Artisan of the year 2020: Sartoria Ciardi

Monday, March 2nd 2020
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Artisan of the year 2020: Sartoria Ciardi


Enzo Ciardi has a lovely smile. It’s big (but then he’s big), it’s warm, it’s friendly. It’s extremely welcoming. 

And best of all, I can enjoy that smile fully. Because when he opens the door to the appartment on Hertford Street he uses for trunk shows, I have no awkward thoughts at the back of my mind. 

I don’t have to ask him to repair lining that is coming away. I’m not thinking about whether I should bring up a fit issue. I have confidence that the jacket I’m there to pick up will be correct. 

It’s a very congenial feeling. In fact it makes the whole experience tangibly more enjoyable.

The longer I cover bespoke tailoring, the more I value these things. 

Bespoke has such tremendous potential to create a unique, beautiful piece of clothing that you can’t create with any other method. 

But it needs quality and consistency - something most Savile Row tailors have always had, but smaller ones in other parts of Europe can lack.  

With Ciardi, the product has been perfect and predictable, leaving me free to worry about things like cloth or style. To shop, in other words. 

So far Enzo has made me two suits and two jackets - all pictured here. The grey high-twist suit (above), a heavy green-cotton suit (bottom), a gun-club checked jacket (below), and a cord jacket (below that). 

They quickly improved in fit, and then stayed there. There have been no mistakes, and no regressions where it was obvious the pattern hadn’t been updated. 

Plus, of course, the cut is one I like: flattering yet comfortable. 

It does that great thing created by the 3D nature of bespoke tailoring, where the waist looks shaped yet there’s actually lots of room. The space is perfectly balanced all round the body. 

And we’ve successfully determined two styles of shoulder that I pick from for different commissions: one very slightly padded with a small rope at the end (like the grey suit above); and the other just with canvas in the shoulder and nothing in the sleevehead (like the tweed jacket below).

Enzo is not perfect, but he does seem open and earnest about suggestions, which makes a big difference. 

I’ve passed on all the comments from readers about what makes a good trunk show, and he’s taken them on board. He is also aware he could be better on communications.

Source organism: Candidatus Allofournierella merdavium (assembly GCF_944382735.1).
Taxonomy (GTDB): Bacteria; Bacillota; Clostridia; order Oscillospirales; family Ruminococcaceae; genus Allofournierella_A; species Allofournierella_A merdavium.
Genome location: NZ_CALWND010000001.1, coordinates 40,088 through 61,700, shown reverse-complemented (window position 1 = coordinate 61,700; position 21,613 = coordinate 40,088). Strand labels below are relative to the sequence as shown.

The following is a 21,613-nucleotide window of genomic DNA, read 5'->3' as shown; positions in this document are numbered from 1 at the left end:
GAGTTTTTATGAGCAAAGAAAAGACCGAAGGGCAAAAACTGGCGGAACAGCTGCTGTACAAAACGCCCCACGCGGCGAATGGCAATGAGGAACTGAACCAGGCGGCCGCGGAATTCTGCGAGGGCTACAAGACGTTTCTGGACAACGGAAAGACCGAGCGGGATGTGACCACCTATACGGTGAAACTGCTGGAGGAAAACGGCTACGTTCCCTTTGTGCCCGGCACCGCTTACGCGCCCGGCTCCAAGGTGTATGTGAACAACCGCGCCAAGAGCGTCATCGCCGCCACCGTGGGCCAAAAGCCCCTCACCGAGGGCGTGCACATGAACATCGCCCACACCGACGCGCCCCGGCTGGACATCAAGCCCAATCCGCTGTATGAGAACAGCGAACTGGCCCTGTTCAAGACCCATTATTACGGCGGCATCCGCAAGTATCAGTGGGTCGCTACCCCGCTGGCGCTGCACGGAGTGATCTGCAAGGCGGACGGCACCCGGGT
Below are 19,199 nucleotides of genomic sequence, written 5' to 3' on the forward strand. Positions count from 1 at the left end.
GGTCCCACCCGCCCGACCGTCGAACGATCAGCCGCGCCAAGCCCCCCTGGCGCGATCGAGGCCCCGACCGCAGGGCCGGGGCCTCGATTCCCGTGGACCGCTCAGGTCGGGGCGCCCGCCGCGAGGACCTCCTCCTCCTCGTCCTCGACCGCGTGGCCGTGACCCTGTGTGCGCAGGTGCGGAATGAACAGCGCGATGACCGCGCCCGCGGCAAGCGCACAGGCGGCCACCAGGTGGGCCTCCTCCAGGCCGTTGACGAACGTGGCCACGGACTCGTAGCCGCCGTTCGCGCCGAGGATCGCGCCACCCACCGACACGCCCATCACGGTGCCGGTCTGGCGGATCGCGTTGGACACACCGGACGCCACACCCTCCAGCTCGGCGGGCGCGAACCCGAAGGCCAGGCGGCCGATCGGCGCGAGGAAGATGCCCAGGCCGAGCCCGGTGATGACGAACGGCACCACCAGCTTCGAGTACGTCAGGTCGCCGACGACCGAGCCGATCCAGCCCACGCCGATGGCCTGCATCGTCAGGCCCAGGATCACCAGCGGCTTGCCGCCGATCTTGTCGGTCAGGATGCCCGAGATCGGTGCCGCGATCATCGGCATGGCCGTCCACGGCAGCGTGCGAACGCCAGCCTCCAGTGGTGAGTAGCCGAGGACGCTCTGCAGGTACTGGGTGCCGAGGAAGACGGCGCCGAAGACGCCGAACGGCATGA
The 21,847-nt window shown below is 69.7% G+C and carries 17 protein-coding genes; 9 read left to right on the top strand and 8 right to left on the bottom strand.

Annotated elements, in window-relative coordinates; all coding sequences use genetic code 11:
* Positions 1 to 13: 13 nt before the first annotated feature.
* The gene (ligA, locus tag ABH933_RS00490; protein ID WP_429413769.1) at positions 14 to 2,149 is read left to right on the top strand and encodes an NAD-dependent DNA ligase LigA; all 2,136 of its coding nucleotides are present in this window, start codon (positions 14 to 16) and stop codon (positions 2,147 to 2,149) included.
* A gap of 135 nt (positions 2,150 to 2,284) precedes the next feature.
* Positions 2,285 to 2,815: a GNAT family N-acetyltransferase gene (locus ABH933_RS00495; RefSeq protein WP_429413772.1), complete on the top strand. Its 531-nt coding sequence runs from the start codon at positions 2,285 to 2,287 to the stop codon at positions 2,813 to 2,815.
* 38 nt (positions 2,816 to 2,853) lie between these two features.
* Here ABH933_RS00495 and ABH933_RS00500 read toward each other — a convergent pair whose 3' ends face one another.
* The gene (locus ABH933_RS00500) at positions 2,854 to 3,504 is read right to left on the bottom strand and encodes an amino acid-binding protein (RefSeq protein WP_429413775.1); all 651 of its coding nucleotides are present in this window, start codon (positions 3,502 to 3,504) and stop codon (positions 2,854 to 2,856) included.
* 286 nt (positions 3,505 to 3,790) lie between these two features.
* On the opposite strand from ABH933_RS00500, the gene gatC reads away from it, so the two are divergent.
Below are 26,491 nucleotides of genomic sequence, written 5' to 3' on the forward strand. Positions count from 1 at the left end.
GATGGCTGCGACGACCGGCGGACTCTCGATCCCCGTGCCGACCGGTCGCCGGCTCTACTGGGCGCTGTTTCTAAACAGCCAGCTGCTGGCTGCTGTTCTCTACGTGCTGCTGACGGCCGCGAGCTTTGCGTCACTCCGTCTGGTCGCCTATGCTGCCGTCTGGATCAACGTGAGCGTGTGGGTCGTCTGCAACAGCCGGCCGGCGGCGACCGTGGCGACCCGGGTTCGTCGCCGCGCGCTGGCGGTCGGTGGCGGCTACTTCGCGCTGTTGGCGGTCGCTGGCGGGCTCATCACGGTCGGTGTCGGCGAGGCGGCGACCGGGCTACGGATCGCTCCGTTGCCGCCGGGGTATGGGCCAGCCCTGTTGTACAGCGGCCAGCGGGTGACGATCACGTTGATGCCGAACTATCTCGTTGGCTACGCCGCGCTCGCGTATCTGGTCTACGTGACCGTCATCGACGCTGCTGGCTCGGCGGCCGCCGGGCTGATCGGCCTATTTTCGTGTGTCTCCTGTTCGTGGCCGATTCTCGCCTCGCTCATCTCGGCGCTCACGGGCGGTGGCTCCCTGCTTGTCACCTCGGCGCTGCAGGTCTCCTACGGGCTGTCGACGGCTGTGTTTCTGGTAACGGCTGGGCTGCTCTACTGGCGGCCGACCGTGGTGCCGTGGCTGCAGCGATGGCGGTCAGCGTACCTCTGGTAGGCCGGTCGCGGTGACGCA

His English has noticeably improved, though it’s now at the level of being sufficient, not perfect - complicated points are still hard to discuss. 

He now comes to London more often - every two months usually - and often only needs one fitting. 

I’d understand it if readers were worried about having just one fitting, particularly on a first suit. But most of the time that’s all I’ve needed, with good results. And of course it makes the whole process much faster. 

However, we have had two fittings sometimes, and I would encourage readers to ask for it if they want, if only for reassurance. 

I know Enzo has about 15 customers now from among PS readers, so I’d ask that they relate their experiences, if they feel they can. 

This award is an indulgence for me - an opportunity once a year to recognise an artisan I love, without the need of a new commission or a news hook. But it’s always nice when others add their views. 

So far, Enzo says the most common order in London has been business suits - navy and grey - which perhaps isn’t surprising for a first, safe order. But second is tweed jackets, particularly in dark colours. 

Although he's pleased with that response, he says the most important thing for Sartoria Ciardi - for the family business as a whole - is loyalty and consistency. For customers that come back regularly if not frequently. 

This echoes the point I’ve often made, that bespoke is most effective for both sides in the long run - when the pattern is perfected and so the process easier for both the tailor and the customer. 

At that point it’s not just like shopping, but shopping somewhere that never changes. And you know how many children the salesman has. 

On that point, Enzo’s brother Roberto (pictured above, right), tends not to travel because he has a young family, where Enzo does not. 

Still, if you ever have the chance in Naples, it’s worth taking the time to go for coffee or lunch with them. It's good fun. 

Thank you Enzo and Roberto, for your clothes and your friendship. 

Photography: Jamie Ferguson

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Well this certainly helps to cement my decision to have my first bespoke jacket made by Enzo. You mention his English has improved substantially- would you say to the point of being able to collaborate well in terms of choice of fabric and others common choices?


Simon – meaning there’d be a challenge in discussing which fabric will best suited for a desired look/feel/weight as well as choice of pockets, buttons, lining etc or are those basics manageable? just trying to gauge how much of a challenge to anticipate – especially as this would be my first bespoke experience at this level.


Simon – with regards to your advice that I bring my own views on cloth, how does one do this with limited experience of such things? You’ve suggested in another article that based on my criteria I look at light weight wools ( 9 or 10oz, with some pattern in it). Is this enough to bring to the table, ie stating a colour, advising wight weight wool with some pattern or would it still be a struggle with Enzo?


Good post Simon, and one that picks up on what a big differentiator the personal relationship is when compared to off-the-rack shopping – it’s quite hard to put a price on, but seems to add a lot of value.

A cruelly ironic typo in the paragraph where you talking about the improvements to Enzo’s English speaking, though.


The clothes are beautiful but the descriptions of Enzo and Roberto are heartwarming.


Apart from the excellent fit on your items from Ciardi, i noticed something odd. You have talked about the challenge you have with your sloping shoulders before, but somehow i really do not notice it much, if at all, on your Ciardi bespoke.